JPC'S ANNUAL LUNCHEON
Please come and being a friend or colleague to:
Judicial Process Commission's (JPC's)
39th Annual Luncheon
Wednesday, May 25, 2011
12 noon-2 pm
Downtown United Presbyterian Church
121 N. Fitzhugh St. Rochester
2011 Founders' Award Recipient
Easton Thompson Kasperek Shiffrin, LLP
When Innocent People go to Prison:
"the arc of the moral universe is long, but it bends toward justice"
Jane Coons, Volunteer and Board Member, JPC; Ed Johnson, Volunteer, JPC; Rasheema Renee Vick, Counselor, Rochester Correctional Facility
Outstanding Mentor Award
Veronica Sanders, Faith Community Adult Mentoring Project
Mail-in Registration Form
Send checks payable to Judicial Process Commission aat:
285 Ormond St., Rochester, NY 14605
Levels of support
Guest $30___ Supporter $50___ Sustainer $75 __
Sponsor $100 ___ Other ___
To be listed in the program, (Supporter and above level) please reply by May 18th with registration and prepayment.**
** I prefer not to be listed in the program___
JPC Finances - Need Your Help!!
Fred Schaeffer, Board President
Recently one of JPC's big funders discontinued last year's $25,000 contract with us for mentoring services. Also several local foundations have turned down our grant requests.
On the other hand, JPC appears to have been approved for a grant from NY SOARS. This is a new program, starting in June, but details are still unclear, including the dollar amount. We are in the process of applying for several more grants, and while we are confident that our proposals are strong, competition is fierce and success is not guaranteed.
Our most reliable source of income is from JPC individual supporters -- that is, from YOU!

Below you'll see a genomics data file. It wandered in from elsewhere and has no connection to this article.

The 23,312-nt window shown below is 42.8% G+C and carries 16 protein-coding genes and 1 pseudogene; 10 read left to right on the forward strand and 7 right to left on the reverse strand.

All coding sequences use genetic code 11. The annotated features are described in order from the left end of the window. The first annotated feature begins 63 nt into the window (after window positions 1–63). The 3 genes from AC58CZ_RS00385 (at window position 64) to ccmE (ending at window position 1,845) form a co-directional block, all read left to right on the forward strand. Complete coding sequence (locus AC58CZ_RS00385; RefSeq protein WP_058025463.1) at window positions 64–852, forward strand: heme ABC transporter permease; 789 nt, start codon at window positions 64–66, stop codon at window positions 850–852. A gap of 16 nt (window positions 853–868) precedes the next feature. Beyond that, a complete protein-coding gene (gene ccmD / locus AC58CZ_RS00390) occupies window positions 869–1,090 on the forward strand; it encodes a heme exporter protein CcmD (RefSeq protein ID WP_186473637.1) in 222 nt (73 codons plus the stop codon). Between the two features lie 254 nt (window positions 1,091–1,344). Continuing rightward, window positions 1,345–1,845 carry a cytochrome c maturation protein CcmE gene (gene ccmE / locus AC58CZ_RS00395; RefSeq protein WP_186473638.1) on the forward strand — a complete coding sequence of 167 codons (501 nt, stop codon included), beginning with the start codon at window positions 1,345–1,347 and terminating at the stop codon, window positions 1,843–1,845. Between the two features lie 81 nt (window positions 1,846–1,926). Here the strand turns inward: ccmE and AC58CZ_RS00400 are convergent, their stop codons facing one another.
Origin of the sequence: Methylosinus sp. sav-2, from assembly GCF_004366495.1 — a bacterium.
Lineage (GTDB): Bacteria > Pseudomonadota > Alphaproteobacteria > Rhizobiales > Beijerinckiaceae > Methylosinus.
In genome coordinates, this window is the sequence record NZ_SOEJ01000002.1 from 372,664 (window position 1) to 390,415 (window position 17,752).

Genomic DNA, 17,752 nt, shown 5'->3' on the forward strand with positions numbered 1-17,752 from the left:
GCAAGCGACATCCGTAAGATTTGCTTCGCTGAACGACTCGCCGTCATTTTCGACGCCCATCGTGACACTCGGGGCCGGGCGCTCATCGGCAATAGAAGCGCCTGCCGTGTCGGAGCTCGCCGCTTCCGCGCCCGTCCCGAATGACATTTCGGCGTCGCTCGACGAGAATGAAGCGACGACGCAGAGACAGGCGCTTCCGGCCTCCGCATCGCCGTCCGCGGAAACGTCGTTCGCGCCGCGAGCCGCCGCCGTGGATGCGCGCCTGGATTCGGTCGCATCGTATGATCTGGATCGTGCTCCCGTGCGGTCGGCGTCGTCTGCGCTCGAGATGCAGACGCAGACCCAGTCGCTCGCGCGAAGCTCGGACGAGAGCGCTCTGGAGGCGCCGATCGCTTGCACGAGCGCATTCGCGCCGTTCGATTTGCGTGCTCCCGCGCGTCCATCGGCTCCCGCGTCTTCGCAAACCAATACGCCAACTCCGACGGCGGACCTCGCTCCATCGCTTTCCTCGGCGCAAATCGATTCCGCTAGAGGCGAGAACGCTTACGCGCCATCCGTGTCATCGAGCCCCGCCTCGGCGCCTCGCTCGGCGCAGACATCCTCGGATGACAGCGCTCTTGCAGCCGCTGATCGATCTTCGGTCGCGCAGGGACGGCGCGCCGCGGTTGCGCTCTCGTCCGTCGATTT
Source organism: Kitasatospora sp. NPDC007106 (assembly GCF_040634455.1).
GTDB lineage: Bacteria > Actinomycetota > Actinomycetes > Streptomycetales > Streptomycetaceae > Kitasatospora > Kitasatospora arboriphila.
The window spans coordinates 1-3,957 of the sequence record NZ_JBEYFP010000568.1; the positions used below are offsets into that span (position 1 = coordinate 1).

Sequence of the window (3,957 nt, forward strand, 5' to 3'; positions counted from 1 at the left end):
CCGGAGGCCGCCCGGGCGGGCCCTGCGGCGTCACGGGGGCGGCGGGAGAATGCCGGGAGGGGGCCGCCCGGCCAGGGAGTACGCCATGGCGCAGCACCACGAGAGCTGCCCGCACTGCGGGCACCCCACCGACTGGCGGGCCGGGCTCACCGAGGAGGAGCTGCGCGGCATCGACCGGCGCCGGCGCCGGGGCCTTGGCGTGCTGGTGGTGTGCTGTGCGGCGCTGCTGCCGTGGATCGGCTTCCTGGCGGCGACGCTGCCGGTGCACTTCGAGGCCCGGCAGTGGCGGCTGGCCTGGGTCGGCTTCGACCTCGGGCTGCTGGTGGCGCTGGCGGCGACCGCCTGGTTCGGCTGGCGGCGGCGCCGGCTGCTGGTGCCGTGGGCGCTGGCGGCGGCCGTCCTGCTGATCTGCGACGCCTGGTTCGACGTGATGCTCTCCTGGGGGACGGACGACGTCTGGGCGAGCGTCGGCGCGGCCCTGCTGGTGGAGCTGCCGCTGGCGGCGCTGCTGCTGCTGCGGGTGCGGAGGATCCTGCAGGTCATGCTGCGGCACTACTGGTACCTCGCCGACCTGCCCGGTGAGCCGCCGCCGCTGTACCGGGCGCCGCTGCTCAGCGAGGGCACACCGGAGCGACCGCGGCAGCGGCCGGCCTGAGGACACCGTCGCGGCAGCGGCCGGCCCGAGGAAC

*Mail us a check or contribute online now by clicking in the upper left corner of this email. We recently sent a letter to supporters asking for $5 or more from each person. The response has been encouraging, but we need everyone to send us a healthy donation.
* Purchase a ticket to our luncheon. See the article above.
Thank you for all of your support!
False Justice - a book review by Joel Freeman
False Justice by Jim and Nancy Petro, New York, Kaplan Publishing, 2010, 292 pages, $24.99
Prompted by his belief in the certainty of DNA, Jim Petro, during his tenure as Ohio's attorney general, advocated on behalf of Clarence Elkins, who was wrongly convicted of murder and rape. Petro became the first attorney general in America to publicly challenge a stubborn county prosecutor unwilling to accept the truth, and helped Elkins to be exonerated.
When Petro returned to private practice in 2007, he joined Ohio Innocence Project and several Ohio legislators seeking preservation of crime scene evidence for post-conviction DNA testing, improving procedures to assure the reliability of eyewitness testimony, electronic recording of custodial interrogations, and the procurement of DNA samples from people arrested for felonies.
Petro, who in recent years has volunteered his legal services on behalf of other wrongly convicted prisoners, believes there are thousands of innocent people in America's prisons, and we must do more to rectify this deplorable situation.
False Justice is dedicated to all innocent prisoners, particularly Dean Gillispie, who was convicted of rape and kidnapping 20 years ago, based solely on flawed photograph lineup identification by the victims. The original detectives on the case and the polygraph admilnistrator of the local police department believe that Gillispie is innocent. Exculpatory evidence was withheld by prosecutors. There is compelling evidence identifying the actual perpetrator. Petro has joined Gillispie's family, the Ohio Innocence Project, attorney Mark Godsey, private investigator Martin Yant, and the Dayton Daily News editorial board in their support for Gillispie's exoneration.
Here is a fast-paced, powerful and illuminating book that uses real-life accounts of injustice to provide a chilling insight into the human costs of imprisoning innocent people, and that charts a path for reform. Petro believes that "true justice is a search for truth, requiring constant vigilance and is ultimately the responsibility of every citizen." I agree.
What about our own state? Two years ago Jonathan Lippman, Chief Judge of the NYS Court of Appeals, appointed a Justice Task Force to study the problem of wrongful convictions in NY. "If we care about justice, we are absolutely duty-bound to search out and eliminate the systematic flaws that contribute to the arrest and conviction of innocent people," Lippman said.